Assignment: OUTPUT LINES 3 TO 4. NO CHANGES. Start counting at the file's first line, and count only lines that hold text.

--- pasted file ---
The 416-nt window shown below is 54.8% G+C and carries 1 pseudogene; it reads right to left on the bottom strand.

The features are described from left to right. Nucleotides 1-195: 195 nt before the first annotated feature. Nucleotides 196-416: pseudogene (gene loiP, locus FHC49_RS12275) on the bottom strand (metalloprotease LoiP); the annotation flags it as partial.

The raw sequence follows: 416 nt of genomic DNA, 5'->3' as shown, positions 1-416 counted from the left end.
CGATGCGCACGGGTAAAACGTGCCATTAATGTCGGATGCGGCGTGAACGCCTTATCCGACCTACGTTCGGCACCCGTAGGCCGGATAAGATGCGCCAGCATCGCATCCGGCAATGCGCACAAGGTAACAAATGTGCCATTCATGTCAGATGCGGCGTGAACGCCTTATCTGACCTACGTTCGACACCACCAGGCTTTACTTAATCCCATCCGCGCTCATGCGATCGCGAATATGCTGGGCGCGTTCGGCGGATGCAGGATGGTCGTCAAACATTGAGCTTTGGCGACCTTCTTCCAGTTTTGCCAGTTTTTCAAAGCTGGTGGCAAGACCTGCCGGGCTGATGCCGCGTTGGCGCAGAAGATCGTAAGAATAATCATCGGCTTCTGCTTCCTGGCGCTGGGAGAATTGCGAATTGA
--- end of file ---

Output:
The raw sequence follows: 416 nt of genomic DNA, 5'->3' as shown, positions 1-416 counted from the left end.
CGATGCGCACGGGTAAAACGTGCCATTAATGTCGGATGCGGCGTGAACGCCTTATCCGACCTACGTTCGGCACCCGTAGGCCGGATAAGATGCGCCAGCATCGCATCCGGCAATGCGCACAAGGTAACAAATGTGCCATTCATGTCAGATGCGGCGTGAACGCCTTATCTGACCTACGTTCGACACCACCAGGCTTTACTTAATCCCATCCGCGCTCATGCGATCGCGAATATGCTGGGCGCGTTCGGCGGATGCAGGATGGTCGTCAAACATTGAGCTTTGGCGACCTTCTTCCAGTTTTGCCAGTTTTTCAAAGCTGGTGGCAAGACCTGCCGGGCTGATGCCGCGTTGGCGCAGAAGATCGTAAGAATAATCATCGGCTTCTGCTTCCTGGCGCTGGGAGAATTGCGAATTGA